You can also take your time exploring, which is one of the more interesting aspects of Avenging Spirit compared to many other platform games that originated in the arcade. While arcade titles often tend to push the player onwards as quickly as possible — partly to keep the game exciting and partly to ensure that arcade operators would enjoy a good turnover of players — Avenging Spirit is built in such a way that taking your time is actually the most rewarding way to play.
In order to achieve the game’s “true” ending, you need to discover three keys that are hidden throughout the game’s levels. None of these are especially hard to find, though all of them do require you to deliberately ignore the big flashing arrows in the stages that tell you where you need to go in order to advance. It’s pleasing and rewarding to stumble across one of the keys for the first time — particularly in the case of the last one, which requires good skills of observation, a sense of curiosity and some solid platforming skills to reach.
Successfully find all three keys and — spoiler, I guess — our hero rescues and possesses Miss Darling, who promptly equips herself with a badass laser rifle and proceeds to kick arse for the game’s finale. Fail, meanwhile, and you can still beat the game, but Miss Darling is blown up along with the syndicate’s base. You monster. You really think she’s going to want to hang out with you in Heaven after that?
Avenging Spirit is a fun time. Some may find the platforming a little floaty at the start, since many of the characters you’ll encounter in the first stage are designed to work in this sort of way. But as you progress through the game, encounter more different playable characters and discover your favourites, you’ll find a highly rewarding experience that is a lot of fun.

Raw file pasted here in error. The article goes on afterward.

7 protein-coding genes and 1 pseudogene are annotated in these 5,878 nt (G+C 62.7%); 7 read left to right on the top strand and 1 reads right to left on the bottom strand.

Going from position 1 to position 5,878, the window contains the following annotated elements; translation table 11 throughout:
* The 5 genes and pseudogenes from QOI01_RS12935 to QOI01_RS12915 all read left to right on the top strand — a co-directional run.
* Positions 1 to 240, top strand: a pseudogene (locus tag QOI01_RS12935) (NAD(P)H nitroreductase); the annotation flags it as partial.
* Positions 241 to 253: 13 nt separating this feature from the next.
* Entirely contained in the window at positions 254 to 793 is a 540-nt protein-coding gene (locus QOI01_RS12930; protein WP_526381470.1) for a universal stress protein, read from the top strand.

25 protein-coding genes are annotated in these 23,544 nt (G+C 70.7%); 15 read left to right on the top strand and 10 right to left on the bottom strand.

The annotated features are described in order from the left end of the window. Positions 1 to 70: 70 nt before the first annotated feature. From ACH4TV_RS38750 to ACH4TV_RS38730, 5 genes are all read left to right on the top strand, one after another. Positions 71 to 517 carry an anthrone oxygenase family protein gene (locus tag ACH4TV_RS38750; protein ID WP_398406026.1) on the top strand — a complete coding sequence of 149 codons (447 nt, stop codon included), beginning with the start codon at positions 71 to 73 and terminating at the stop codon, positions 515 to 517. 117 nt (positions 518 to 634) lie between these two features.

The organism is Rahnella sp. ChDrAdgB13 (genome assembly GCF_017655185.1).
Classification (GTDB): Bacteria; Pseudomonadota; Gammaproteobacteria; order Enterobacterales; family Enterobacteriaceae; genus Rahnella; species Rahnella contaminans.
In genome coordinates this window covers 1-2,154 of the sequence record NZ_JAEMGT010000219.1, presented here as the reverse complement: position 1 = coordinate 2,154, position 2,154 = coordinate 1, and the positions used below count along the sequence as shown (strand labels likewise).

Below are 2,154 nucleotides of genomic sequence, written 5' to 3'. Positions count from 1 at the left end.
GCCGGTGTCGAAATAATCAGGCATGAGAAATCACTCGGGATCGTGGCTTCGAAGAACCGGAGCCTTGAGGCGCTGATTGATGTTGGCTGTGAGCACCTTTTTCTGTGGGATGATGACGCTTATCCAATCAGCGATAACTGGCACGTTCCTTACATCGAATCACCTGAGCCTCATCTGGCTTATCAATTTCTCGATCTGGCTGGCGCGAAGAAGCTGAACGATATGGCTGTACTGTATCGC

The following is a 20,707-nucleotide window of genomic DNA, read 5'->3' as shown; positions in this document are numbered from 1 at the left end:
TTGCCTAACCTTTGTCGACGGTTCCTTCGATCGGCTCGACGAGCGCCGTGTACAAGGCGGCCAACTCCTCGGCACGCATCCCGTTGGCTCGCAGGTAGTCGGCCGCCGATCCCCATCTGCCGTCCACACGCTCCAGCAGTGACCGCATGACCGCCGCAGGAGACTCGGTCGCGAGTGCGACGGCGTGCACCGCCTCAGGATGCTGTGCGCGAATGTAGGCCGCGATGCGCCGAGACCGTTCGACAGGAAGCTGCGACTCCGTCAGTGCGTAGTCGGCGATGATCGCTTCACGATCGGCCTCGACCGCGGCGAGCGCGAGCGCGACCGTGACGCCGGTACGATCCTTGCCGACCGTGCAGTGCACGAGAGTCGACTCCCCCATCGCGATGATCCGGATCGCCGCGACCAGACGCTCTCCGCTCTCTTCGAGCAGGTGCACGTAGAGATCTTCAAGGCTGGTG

There’s arguably not a ton of replayability here aside from trying for a one-credit clear. This is one of those games that doesn’t reset your score or otherwise penalise you upon continuing, essentially making the scoring system fairly meaningless for anything other than a self-imposed limited-credit or caravan-style timed run.
That said, at heart Avenging Spirit is one of those games that is designed to simply be fun to experience. Like a good beat ’em up, the game tells its story primarily through its environmental elements and the journey the protagonist takes over the course of its duration — and for many players, that will be enough incentive to sit down and take 30-45 minutes to credit-feed their way through and just enjoy the ride every so often.
If you do want to one-credit clear it, meanwhile, there’s a fairly stiff challenge ahead of you. It’s by no means impossible, of course — but you will need to learn the levels, understand the capabilities of the characters who are available to you at any given moment, and be able to implement some solid strategies on the fly to protect yourself from damage.
Essentially, then, how much you get from Avenging Spirit depends on how much you generally get out of arcade-style experiences. Blast your way through with unlimited credits and you may well be done and dusted with it in less than an hour, but give yourself some self-imposed challenges — or just step back and enjoy the lovely pixel art and sprite animation throughout — and there’s plenty of fun to be had over the longer term.
Either way, this is an unusual title from Jaleco that it’s good to see out in the wild again. If you missed out on it first time around, either in its arcade or Game Boy incarnations, it’s definitely worth an hour or two of your time at the very least.